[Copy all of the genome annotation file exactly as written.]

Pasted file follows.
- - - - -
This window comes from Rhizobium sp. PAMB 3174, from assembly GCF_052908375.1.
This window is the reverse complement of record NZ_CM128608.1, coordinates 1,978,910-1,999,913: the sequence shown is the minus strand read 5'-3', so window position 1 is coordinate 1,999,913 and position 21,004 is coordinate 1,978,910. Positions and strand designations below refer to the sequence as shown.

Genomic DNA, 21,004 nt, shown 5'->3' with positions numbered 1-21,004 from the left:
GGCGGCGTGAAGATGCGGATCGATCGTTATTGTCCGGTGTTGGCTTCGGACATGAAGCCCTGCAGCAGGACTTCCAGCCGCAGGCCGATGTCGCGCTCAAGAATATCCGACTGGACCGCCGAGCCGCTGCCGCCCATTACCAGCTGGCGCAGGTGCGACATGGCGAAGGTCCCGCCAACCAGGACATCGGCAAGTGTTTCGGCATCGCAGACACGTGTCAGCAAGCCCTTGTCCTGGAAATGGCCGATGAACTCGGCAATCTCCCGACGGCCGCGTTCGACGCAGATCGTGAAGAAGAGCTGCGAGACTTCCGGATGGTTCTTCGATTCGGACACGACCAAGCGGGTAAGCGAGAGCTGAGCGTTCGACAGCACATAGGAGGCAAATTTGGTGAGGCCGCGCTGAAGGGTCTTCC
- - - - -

This window comes from Rhizobium sp. PAMB 3174, from assembly GCF_052908375.1.
This window is the reverse complement of record NZ_CM128608.1, coordinates 1,978,910-1,999,913: the sequence shown is the minus strand read 5'-3', so window position 1 is coordinate 1,999,913 and position 21,004 is coordinate 1,978,910. Positions and strand designations below refer to the sequence as shown.

Genomic DNA, 21,004 nt, shown 5'->3' with positions numbered 1-21,004 from the left:
GGCGGCGTGAAGATGCGGATCGATCGTTATTGTCCGGTGTTGGCTTCGGACATGAAGCCCTGCAGCAGGACTTCCAGCCGCAGGCCGATGTCGCGCTCAAGAATATCCGACTGGACCGCCGAGCCGCTGCCGCCCATTACCAGCTGGCGCAGGTGCGACATGGCGAAGGTCCCGCCAACCAGGACATCGGCAAGTGTTTCGGCATCGCAGACACGTGTCAGCAAGCCCTTGTCCTGGAAATGGCCGATGAACTCGGCAATCTCCCGACGGCCGCGTTCGACGCAGATCGTGAAGAAGAGCTGCGAGACTTCCGGATGGTTCTTCGATTCGGACACGACCAAGCGGGTAAGCGAGAGCTGAGCGTTCGACAGCACATAGGAGGCAAATTTGGTGAGGCCGCGCTGAAGGGTCTTCC